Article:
Resolving Business Disputes

Dissatisfied senior woman boss in dispute with employees.Dissatisfied senior woman boss in dispute with employees. RKPT's Business Lawyers and Corporate lawyers can help in resolving business disputes. RKPT's Business Lawyers and Corporate lawyers can help in resolving business disputes.

Disagreements are unavoidable, especially in business. You and your business partners may be able to work through rough patches, make amends, and continue moving the business forward with as little disruption to operations as possible. Other times, the relationship has deteriorated so much that it cannot be salvaged.

When a business relationship cannot be salvaged, it is wise to enlist the help of an experienced business attorney who can offer advice and guide you to a successful resolution that will preserve business assets and allow all parties to move forward.

The Importance of an Operating Agreement

The best advice, of course, is to plan for disputes before they occur so that you have a framework for resolving a business dispute. The process for resolving a business dispute should be clearly laid out in the business operating agreement.

A well-drafted operating agreement sets forth the rights and responsibilities of all business owners. In many cases, the operating agreement itself will help resolve a business dispute by identifying who is responsible for what, and providing a remedy if someone is not holding up their end of the bargain.

The operating agreement can also specify the process for resolving a dispute, such as requiring mediation or arbitration.

In some cases, litigation may be the only available option for resolving a business dispute.

Methods of Resolving Business Disputes

Regardless of the nature of the business dispute, there are four basic ways a business dispute can be resolved. These dispute resolution methods often overlap, as the parties may begin with negotiation, move to mediation, arbitration, or litigation, and finally resolve their difference short of trial through settlement discussions.


Negotiation is the least expensive and most private way to resolve a business dispute. The parties to the dispute, often with the assistance of their lawyers, work to find an agreement on how to resolve the dispute. Once an agreement is reached, the matter is closed and the parties move forward consistent with the terms of the agreement.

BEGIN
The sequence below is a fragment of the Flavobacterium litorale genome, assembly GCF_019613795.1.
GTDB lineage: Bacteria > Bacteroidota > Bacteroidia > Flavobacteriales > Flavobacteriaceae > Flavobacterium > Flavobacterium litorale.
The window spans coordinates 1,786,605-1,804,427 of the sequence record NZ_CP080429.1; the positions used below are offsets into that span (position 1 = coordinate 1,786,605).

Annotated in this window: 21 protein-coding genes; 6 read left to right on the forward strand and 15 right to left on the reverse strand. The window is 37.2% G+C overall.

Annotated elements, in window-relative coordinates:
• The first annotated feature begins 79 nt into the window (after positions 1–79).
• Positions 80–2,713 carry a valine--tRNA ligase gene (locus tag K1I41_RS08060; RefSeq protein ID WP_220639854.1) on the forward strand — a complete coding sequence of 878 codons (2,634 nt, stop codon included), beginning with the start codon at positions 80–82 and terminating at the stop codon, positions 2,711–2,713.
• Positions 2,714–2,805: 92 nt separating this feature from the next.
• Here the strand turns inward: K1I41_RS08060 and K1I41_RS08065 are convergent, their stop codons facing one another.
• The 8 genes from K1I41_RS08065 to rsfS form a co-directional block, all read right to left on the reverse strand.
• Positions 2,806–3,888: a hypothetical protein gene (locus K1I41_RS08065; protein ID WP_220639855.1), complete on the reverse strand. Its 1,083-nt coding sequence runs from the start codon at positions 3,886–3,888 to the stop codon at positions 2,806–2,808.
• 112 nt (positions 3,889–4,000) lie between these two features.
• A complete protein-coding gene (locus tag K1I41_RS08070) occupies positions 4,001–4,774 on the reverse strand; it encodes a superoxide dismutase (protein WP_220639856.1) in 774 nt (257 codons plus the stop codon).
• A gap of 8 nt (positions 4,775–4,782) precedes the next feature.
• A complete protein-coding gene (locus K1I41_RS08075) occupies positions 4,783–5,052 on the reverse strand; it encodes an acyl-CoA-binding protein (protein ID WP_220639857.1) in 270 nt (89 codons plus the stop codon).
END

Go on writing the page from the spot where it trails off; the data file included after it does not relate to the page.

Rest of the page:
Mediation involves a third-party mediator who meets with both sides collectively, then speaks with each party individually to uncover areas of agreement and move the parties towards a resolution. A mediator cannot make binding decisions but acts as a guide to assist the parties in reaching a successful resolution.

Mediation is confidential, and both the process and the result are not shared publicly. During the mediation, the mediator will respect both parties’ privacy and will not discuss information that was shared in confidence without the party’s consent.


Many operating agreements include an arbitration clause that requires the disputing parties submit to arbitration.

Arbitration can be binding, in which case the arbitrator’s decision is final, or non-binding, in which case the arbitrator’s decision works more as a suggestion.

During the arbitration, the arbitrator may ask to review relevant documents, and each party will have an opportunity to state their case and call witnesses on their behalf. The rules of evidence are relaxed, and the process is usually shorter and less expensive than litigation.


Litigation is the formal process of taking a dispute to court. One party files a lawsuit, the other party responds, the parties exchange information in a lengthy process called discovery, and the case is scheduled for trial.

Through discovery, the parties learn about the relative strengths and weaknesses of their position. Behind the scenes, lawyers and judges will work to bring the parties closer to resolution without resorting to a full-fledged trial. Even after a lawsuit is filed, the parties will still engage in negotiation through discussions or may work with a mediator to try to resolve the dispute.

If the parties cannot resolve their dispute, the case will go to trial, where a judge or jury will hear it. Litigation is the most expensive, most public way to resolve a business dispute, and often takes the longest.

Resolutions to a Business Dispute

Regardless of which process is employed, once a business relationship is damaged beyond repair, there are two general ways the dispute will be resolved: either one party leaves and the business carries on, or the business is dissolved and ceases operations.

When a business is dissolved, the business entity ceases to exist and business assets are divided among the owners, after payment of all company debts. A well-drafted operating agreement should include instructions on how to dissolve the business, including how assets are valued and who gets what.

An accounting may be required to establish the value of business assets and address any irregularities in how the business was being run. An accounting involves an in-depth analysis of the business’s financial records. A court may be asked to determine who owes what to whom, and how much is owed.

Contact RKPT for Assistance Resolving Your Business Disputes

A dispute among business owners causes uncertainty and can jeopardize both the long-term future of the business as well as its short-term financial health.

If you are in the midst of a business dispute or see one looming on the horizon, be proactive and contact the experienced business lawyers at RKPT today.

RKPT has been serving clients throughout the Midwest and Florida since 1965. Our lawyers strive to understand our client’s unique concerns and develop creative and cost-effective strategies to help solve their problems.

To learn more, contact us today to schedule a confidential consultation to discuss your situation and how we can help.